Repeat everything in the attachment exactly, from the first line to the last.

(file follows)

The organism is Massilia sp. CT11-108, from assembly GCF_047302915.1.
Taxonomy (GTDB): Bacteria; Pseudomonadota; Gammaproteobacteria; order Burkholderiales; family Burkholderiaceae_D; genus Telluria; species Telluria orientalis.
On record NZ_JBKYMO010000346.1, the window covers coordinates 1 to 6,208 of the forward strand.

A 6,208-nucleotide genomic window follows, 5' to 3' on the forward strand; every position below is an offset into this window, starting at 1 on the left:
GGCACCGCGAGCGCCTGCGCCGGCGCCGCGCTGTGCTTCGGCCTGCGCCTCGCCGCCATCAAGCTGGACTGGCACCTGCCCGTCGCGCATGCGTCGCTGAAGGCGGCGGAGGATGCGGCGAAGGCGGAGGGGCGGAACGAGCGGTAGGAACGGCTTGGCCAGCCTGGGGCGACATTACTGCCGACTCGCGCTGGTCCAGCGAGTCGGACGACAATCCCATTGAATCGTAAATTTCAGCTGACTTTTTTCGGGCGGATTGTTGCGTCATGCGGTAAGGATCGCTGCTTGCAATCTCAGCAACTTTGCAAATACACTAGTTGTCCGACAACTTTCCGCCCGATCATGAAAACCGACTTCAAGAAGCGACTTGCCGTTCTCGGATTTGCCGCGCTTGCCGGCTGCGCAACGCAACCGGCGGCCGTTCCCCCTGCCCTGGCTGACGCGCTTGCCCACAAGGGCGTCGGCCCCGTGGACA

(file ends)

The organism is Massilia sp. CT11-108, from assembly GCF_047302915.1.
Taxonomy (GTDB): Bacteria; Pseudomonadota; Gammaproteobacteria; order Burkholderiales; family Burkholderiaceae_D; genus Telluria; species Telluria orientalis.
On record NZ_JBKYMO010000346.1, the window covers coordinates 1 to 6,208 of the forward strand.

A 6,208-nucleotide genomic window follows, 5' to 3' on the forward strand; every position below is an offset into this window, starting at 1 on the left:
GGCACCGCGAGCGCCTGCGCCGGCGCCGCGCTGTGCTTCGGCCTGCGCCTCGCCGCCATCAAGCTGGACTGGCACCTGCCCGTCGCGCATGCGTCGCTGAAGGCGGCGGAGGATGCGGCGAAGGCGGAGGGGCGGAACGAGCGGTAGGAACGGCTTGGCCAGCCTGGGGCGACATTACTGCCGACTCGCGCTGGTCCAGCGAGTCGGACGACAATCCCATTGAATCGTAAATTTCAGCTGACTTTTTTCGGGCGGATTGTTGCGTCATGCGGTAAGGATCGCTGCTTGCAATCTCAGCAACTTTGCAAATACACTAGTTGTCCGACAACTTTCCGCCCGATCATGAAAACCGACTTCAAGAAGCGACTTGCCGTTCTCGGATTTGCCGCGCTTGCCGGCTGCGCAACGCAACCGGCGGCCGTTCCCCCTGCCCTGGCTGACGCGCTTGCCCACAAGGGCGTCGGCCCCGTGGACA